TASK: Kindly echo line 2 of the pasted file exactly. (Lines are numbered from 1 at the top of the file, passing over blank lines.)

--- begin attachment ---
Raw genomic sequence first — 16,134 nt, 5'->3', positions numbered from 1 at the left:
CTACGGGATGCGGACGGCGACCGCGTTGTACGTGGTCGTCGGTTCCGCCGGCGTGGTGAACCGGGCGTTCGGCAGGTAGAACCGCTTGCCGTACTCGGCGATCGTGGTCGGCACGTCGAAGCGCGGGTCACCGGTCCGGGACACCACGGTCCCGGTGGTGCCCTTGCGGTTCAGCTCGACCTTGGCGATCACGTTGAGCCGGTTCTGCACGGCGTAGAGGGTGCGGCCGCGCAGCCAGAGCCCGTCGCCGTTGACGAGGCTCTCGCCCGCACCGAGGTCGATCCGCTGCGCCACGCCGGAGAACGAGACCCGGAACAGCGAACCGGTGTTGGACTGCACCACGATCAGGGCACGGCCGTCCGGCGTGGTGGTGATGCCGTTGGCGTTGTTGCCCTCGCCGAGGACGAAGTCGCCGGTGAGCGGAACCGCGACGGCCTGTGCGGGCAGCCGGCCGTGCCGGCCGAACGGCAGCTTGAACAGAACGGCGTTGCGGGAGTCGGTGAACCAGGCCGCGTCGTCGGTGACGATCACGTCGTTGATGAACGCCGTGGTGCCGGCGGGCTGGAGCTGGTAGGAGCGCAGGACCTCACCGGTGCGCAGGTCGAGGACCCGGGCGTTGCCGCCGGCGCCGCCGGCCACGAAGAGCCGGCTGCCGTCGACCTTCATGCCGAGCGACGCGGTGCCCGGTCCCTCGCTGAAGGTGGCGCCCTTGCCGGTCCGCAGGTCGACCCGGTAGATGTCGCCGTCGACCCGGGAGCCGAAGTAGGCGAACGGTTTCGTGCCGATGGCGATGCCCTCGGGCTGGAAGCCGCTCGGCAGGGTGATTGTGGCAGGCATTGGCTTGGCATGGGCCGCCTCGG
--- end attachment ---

CTACGGGATGCGGACGGCGACCGCGTTGTACGTGGTCGTCGGTTCCGCCGGCGTGGTGAACCGGGCGTTCGGCAGGTAGAACCGCTTGCCGTACTCGGCGATCGTGGTCGGCACGTCGAAGCGCGGGTCACCGGTCCGGGACACCACGGTCCCGGTGGTGCCCTTGCGGTTCAGCTCGACCTTGGCGATCACGTTGAGCCGGTTCTGCACGGCGTAGAGGGTGCGGCCGCGCAGCCAGAGCCCGTCGCCGTTGACGAGGCTCTCGCCCGCACCGAGGTCGATCCGCTGCGCCACGCCGGAGAACGAGACCCGGAACAGCGAACCGGTGTTGGACTGCACCACGATCAGGGCACGGCCGTCCGGCGTGGTGGTGATGCCGTTGGCGTTGTTGCCCTCGCCGAGGACGAAGTCGCCGGTGAGCGGAACCGCGACGGCCTGTGCGGGCAGCCGGCCGTGCCGGCCGAACGGCAGCTTGAACAGAACGGCGTTGCGGGAGTCGGTGAACCAGGCCGCGTCGTCGGTGACGATCACGTCGTTGATGAACGCCGTGGTGCCGGCGGGCTGGAGCTGGTAGGAGCGCAGGACCTCACCGGTGCGCAGGTCGAGGACCCGGGCGTTGCCGCCGGCGCCGCCGGCCACGAAGAGCCGGCTGCCGTCGACCTTCATGCCGAGCGACGCGGTGCCCGGTCCCTCGCTGAAGGTGGCGCCCTTGCCGGTCCGCAGGTCGACCCGGTAGATGTCGCCGTCGACCCGGGAGCCGAAGTAGGCGAACGGTTTCGTGCCGATGGCGATGCCCTCGGGCTGGAAGCCGCTCGGCAGGGTGATTGTGGCAGGCATTGGCTTGGCATGGGCCGCCTCGG